Tonight I had a few moments on my hands. The house was empty, and I had to get some laundry folded before the family would come home with all of their usual distractions. So I brought the laundry basket upstairs and turned on the TV, but not for the reason you might think.
Television has been expunged from my life this year. I have no interest in any shows, or any people on said shows, or any news or sports or anything else that the screen might want to bring into my house. It feels like I’ve turned my back on that medium, and have embraced the online world with the same enthusiasm that was once reserved for Happy Days and One Day at a Time and all of their ilk. And it’s more than a fair trade, if you ask me.
A byproduct of this action is the removal of cable TV. In its place, there are Roku devices, which allow for streaming of services such as Hulu and Netflix. The rest of my family watches them, but I have no interest in them whatsoever.
So why turn the TV on? Because the Roku allows for streaming Pandora, which is an internet-based radio service. No DJs, no commercials, just music. I’m not sure how they make any money at it, because the artists will surely want some royalties for the use of their songs, but that doesn’t concern me, either. I just know it’s there, and that’s enough for me.
Pandora is arranged by various stations, where music either by or similar to any artist you could think of is played. There were many pop music stations already set up, and I scrolled through the list, looking for something worthwhile. By some miracle, similar to something I wrote about last year, I found a station called AC/DC Radio and clicked on it. I was greeted by three of my favorite songs (this one, followed by this one, and topped off by this one) which helped me to fold the laundry.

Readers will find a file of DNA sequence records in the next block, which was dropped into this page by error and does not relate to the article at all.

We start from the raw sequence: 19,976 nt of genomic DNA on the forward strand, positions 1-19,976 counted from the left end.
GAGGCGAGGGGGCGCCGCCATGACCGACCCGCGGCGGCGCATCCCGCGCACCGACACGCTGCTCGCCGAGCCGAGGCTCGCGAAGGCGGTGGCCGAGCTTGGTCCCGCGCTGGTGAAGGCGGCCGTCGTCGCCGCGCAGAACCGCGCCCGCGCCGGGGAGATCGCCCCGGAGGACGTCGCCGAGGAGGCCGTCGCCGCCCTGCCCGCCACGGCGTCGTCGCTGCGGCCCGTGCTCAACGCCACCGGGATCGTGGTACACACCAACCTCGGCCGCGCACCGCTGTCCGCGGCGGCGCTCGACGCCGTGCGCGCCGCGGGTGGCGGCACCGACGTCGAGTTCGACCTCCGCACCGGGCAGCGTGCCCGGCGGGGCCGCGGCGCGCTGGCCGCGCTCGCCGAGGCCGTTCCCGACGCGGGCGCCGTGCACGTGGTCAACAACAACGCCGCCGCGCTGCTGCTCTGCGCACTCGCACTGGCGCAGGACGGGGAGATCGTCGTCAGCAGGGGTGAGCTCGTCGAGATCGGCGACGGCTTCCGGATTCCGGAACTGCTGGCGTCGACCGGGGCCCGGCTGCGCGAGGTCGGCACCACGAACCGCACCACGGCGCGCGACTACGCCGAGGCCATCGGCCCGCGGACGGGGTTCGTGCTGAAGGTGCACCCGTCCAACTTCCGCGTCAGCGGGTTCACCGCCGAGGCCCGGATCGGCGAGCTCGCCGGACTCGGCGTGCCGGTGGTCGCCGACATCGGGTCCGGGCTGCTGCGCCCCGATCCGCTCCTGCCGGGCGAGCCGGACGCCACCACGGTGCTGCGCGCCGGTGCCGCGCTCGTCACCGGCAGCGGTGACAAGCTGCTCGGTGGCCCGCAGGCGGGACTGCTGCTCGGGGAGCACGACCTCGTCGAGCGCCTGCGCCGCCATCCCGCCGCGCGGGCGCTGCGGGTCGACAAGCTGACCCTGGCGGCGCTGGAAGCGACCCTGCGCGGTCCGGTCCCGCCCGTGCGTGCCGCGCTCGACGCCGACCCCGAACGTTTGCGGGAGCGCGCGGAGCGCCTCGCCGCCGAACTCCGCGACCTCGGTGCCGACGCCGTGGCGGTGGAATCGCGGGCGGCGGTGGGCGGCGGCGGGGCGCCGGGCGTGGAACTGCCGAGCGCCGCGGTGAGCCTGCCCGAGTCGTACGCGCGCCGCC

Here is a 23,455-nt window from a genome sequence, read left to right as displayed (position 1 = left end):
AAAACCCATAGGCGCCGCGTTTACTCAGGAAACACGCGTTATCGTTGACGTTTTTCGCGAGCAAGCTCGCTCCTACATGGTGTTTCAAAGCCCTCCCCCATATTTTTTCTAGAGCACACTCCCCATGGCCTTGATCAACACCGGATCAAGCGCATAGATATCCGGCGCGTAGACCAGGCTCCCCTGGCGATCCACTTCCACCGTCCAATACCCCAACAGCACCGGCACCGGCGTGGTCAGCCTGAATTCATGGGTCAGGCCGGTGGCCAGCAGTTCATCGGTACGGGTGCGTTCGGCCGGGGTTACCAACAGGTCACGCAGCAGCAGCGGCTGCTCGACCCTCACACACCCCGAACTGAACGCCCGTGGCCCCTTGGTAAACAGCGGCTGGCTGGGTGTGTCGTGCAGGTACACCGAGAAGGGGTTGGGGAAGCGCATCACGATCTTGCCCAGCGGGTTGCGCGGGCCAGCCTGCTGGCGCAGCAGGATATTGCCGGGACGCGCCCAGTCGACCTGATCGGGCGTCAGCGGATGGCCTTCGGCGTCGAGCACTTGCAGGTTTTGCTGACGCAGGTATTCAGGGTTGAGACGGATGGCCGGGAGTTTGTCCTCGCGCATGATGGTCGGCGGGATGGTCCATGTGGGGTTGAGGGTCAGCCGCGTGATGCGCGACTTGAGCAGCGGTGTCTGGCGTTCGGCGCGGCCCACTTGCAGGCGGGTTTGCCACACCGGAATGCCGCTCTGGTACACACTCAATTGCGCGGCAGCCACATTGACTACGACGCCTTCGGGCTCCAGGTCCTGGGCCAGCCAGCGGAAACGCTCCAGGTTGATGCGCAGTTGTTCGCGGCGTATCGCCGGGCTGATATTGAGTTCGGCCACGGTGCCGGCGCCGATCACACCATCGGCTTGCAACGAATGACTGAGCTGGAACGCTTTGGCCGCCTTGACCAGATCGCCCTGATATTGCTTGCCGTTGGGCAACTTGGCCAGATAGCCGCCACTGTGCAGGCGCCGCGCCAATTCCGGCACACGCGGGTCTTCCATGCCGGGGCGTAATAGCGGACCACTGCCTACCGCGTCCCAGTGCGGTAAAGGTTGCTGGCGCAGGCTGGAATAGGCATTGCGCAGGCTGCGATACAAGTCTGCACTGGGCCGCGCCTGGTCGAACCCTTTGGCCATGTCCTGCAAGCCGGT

As I was listening to the music, I realized that the music that really speaks to me all came out in a narrow window of time, concentrated mostly between 1980 (when I was in middle school) and 1988 or 1989 (when I was in my last years of college). I appreciate some of the music on either side of these dates, but not very much.
As my own children are coming into those middle school-to-college years in their lives, I’m hopeful that some day, when they’re older than they can ever imagine being right now, they’ll have a few minutes to themselves, and some way of hearing a few songs that mean something to them. And I hope they’ll appreciate that moment as much as I did this evening. It’s a sign, at least in my mind, of the power that music has to return us to a time in our lives that might not otherwise seem very evident.
Rock and roll will never die, as AC/DC asserted in the first of my 80s trio tonight, but all of us who once owned the song on vinyl as confused adolescents will die, on some unknown date in the future. Until that happens, we’ll have Pandora–and other services like it–to remind us of those days when the music was still new. And this will help to keep us young, at least in spirit.